Downey wrote in Esquire’s March 2007 issue that he wanted to address “this whole thing about the bipolar ” after “the Bipolar Association” called him and asked if he was bipolar. The caller cited the People article, to which Downey replied, “‘No! I mentioned I was bipolar, Dr. Malibusian responded… Downey denied being “depressed or manic” and said that previous attempts to diagnose him with any psychiatric or mood disorder were always skewed because “the guy I was seeing didn’t know I was smoking crack in his bathroom. You can’t make a diagnosis until somebody’s sober.”

2001–2007: Resurgence

Photo: Robert John Downey Jr

After five years of drug misuse, arrests, rehab, and relapse, Downey was ready to rehabilitate and return to work. In November 2004, Downey told Oprah Winfrey that “when someone says, ‘I really wonder if maybe I should go to rehab?’ Well, uh, you’re a wreck, you just lost your job, and your wife left you. Uh, you might want to give it a shot.” He added that after his last arrest in April 2001, he knew he would likely face another stint in prison or court-ordered detention.

Downey lip-synced in Elton John’s “I Want Love” music video in August 2001, his first acting role since rehab. John said the video director Sam Taylor-Wood picked the final of 16 takes because Downey appeared comfortable and “The way he underplays it is fantastic“.

Downey returned to cinema after Mel Gibson, a longtime friend since Air America, paid his insurance bond for the 2003 feature The Singing Detective, directed by his Back to School co-star Keith Gordon. Gibson’s bet allowed Downey to return to popular films in the mid-2000s with Gothika, for which Joel Silver withheld 40% of Downey’s income until after filming to protect him from addiction. Like provisions were typical in his contracts in the 2000s. As he dated his assistant Susan Levin (later Susan Downey), Silver moved closer to Downey and cast him in Shane Black’s directorial debut, Kiss Kiss Bang Bang.

After Gothika, Downey played several leading and supporting roles, including well-received roles in semi-independent films like A Guide to Recognizing Your Saints, Good Night, and Good Luck, Richard Linklater’s dystopian, rotoscoped A Scanner Darkly (in which he plays a drug addict), and Steven Shainberg’s fictional biographical film of Diane Arbus, Fur. Hollywood films like Kiss Kiss Bang Bang and Disney’s badly regarded The Shaggy Dog also garnered praise for Downey.

On November 23, 2004, Downey released his debut musical album, The Futurist, on Sony Classical. He designed the cover art and track listing label with his son Indio. The album received mixed reviews, but Downey stated in 2006 that he probably would not do another album because he felt he was not compensated for his energy.

Downey voiced “The Fat Guy Strangler” on Family Guy in 2006. Since his son Indio loves the program, Downey called the production crew to offer to produce or help with an episode. The show’s producers accepted and gave Downey Patrick Pewterschmidt, Lois Griffin’s long-lost, mentally ill brother.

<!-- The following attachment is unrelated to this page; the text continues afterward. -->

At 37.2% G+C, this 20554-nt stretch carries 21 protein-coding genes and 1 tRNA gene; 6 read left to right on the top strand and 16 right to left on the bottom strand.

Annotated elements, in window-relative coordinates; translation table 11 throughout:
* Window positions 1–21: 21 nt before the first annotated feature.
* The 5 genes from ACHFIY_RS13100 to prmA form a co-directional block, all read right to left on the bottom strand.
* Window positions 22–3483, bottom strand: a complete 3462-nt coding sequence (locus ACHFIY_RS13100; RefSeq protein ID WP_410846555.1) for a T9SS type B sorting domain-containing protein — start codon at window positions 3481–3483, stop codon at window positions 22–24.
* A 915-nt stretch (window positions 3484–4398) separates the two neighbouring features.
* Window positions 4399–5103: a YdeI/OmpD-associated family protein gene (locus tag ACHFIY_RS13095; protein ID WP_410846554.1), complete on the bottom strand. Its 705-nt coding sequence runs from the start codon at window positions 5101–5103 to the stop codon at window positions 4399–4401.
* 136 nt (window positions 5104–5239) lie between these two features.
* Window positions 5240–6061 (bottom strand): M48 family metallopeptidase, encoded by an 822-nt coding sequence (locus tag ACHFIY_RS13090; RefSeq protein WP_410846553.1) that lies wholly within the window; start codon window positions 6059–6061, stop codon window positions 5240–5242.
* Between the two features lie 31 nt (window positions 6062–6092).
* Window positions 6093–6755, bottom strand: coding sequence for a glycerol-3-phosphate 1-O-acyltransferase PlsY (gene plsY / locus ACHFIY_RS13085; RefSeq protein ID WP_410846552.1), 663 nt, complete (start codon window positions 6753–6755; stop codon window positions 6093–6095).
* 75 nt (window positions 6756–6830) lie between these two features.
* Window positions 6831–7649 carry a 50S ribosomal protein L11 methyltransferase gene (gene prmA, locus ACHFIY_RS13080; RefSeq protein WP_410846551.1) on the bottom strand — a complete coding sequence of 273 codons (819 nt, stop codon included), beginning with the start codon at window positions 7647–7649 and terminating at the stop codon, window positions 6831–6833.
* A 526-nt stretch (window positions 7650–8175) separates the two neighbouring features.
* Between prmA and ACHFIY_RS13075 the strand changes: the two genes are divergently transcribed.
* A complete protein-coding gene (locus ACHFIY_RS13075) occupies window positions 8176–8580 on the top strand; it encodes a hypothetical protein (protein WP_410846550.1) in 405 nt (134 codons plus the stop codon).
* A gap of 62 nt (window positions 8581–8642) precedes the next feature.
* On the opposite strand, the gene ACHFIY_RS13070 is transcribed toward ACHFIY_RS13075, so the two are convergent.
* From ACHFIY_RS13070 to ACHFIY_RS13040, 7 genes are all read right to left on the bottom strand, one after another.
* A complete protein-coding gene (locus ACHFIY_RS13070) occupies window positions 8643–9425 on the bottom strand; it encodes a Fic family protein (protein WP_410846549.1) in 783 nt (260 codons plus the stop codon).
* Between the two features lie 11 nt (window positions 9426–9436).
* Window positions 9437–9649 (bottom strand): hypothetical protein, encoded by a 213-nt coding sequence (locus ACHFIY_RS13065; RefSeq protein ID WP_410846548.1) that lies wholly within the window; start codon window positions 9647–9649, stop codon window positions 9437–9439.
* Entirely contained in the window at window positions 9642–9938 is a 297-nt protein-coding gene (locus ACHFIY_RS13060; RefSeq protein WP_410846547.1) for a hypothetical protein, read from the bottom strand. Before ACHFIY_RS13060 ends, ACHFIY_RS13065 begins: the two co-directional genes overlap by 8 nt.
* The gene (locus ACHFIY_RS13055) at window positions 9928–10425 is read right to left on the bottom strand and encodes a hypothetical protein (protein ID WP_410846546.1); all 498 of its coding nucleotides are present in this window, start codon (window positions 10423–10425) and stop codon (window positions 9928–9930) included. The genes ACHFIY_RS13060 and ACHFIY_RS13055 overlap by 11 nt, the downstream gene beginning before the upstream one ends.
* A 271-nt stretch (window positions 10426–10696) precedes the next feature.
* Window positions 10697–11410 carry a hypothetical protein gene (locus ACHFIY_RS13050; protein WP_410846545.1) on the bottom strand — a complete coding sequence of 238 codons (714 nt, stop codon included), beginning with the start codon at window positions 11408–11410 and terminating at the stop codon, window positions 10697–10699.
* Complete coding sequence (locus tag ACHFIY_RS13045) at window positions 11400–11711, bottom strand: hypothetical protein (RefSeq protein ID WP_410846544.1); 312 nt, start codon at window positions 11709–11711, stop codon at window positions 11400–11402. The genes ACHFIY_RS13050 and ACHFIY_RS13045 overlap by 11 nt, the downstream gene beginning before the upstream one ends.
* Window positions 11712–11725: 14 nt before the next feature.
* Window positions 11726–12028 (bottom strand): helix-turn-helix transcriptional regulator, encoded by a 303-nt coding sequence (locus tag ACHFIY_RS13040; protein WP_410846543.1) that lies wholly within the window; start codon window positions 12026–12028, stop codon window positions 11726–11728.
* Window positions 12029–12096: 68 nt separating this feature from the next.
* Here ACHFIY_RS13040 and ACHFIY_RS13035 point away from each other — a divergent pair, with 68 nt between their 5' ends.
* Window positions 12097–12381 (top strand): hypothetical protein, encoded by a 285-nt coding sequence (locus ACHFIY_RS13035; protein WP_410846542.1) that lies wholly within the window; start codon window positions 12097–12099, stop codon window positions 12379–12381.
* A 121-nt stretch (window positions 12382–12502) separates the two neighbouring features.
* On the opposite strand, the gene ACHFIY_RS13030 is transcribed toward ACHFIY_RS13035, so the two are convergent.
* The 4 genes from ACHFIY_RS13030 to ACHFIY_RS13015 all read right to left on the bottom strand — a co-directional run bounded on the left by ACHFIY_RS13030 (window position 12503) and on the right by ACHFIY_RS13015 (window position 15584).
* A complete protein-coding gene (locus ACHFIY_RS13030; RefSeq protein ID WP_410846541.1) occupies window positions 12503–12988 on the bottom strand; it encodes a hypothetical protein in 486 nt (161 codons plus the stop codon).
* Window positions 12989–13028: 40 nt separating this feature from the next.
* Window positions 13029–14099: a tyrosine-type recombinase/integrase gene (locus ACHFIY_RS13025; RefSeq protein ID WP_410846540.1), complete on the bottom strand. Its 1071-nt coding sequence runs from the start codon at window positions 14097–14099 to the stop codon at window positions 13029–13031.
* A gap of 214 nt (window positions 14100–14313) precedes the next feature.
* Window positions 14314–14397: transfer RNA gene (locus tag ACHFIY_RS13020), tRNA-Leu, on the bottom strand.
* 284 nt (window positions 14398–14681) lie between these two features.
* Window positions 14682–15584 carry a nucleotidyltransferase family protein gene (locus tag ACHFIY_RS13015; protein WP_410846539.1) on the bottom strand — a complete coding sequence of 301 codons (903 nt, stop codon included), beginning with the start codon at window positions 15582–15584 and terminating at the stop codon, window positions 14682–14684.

In 2006, HarperCollins contracted Downey to write a memoir branded as a “candid look at the highs and lows of his life and career”. However, Downey returned his money to the publishers in 2008 and cancelled the book without explanation.

The 2007 David Fincher mystery film Zodiac starred Downey in a genuine story. He played San Francisco Chronicle reporter Paul Avery, who covered the Zodiac Killer investigation.

Iron Man and more success 2008–2019

Despite his critical success, Downey had never made a “blockbuster” film. Iron Man and Tropic Thunder, two critically and financially successful films, altered that in 2008. Ben Stiller wrote on Downey’s spectacular summer at the box office for The Time 100 in 2008:

Although Downey is Iron Man, he is also an Actor Man. He has always governed the arena where box office is immaterial and talent is king, where performance matters, and this summer he gets to have his cake and let us eat him up at the multiplex, where his mastery is in full force.

“Downey wasn’t the most obvious choice, but he understood what makes the character tick,” said Jon Favreau, who cast Downey as Iron Man in 2007. He found much of himself in ‘Tony Stark’.” Favreau insisted on having Downey because he said he would be to Iron Man what Johnny Depp is to Pirates of the Caribbean: a main actor who could improve the picture and boost audience interest. For the part, Downey had to develop almost 20 pounds (9 kilograms) of muscle in five months to seem like he “had the power to forge iron”.

Iron Man grossed approximately $585 million worldwide between April 30 and May 3, 2008, and Downey’s performance was lauded. By October 2008, Downey had signed up to feature in two Iron Man sequels and The Avengers, based on Marvel’s comic book series The Avengers. He initially reprised the character in a tiny capacity as Tony Stark in The Incredible Hulk (2008) as part of Marvel Studios’ continuity between Marvel movies.

After Iron Man, Downey featured in Stiller’s Tropic Thunder with Jack Black. Downey plays self-absorbed multi-Oscar-winning Australian method actor Kirk Lazarus in Tropic Thunder, a costly Vietnam-era film starring the three actors. Downey had to wear dark makeup and a wig for Lazarus’ “controversial skin pigmentation procedure” to play African-American platoon sergeant Lincoln Osiris. Stiller and Downey worried about the character’s controversy: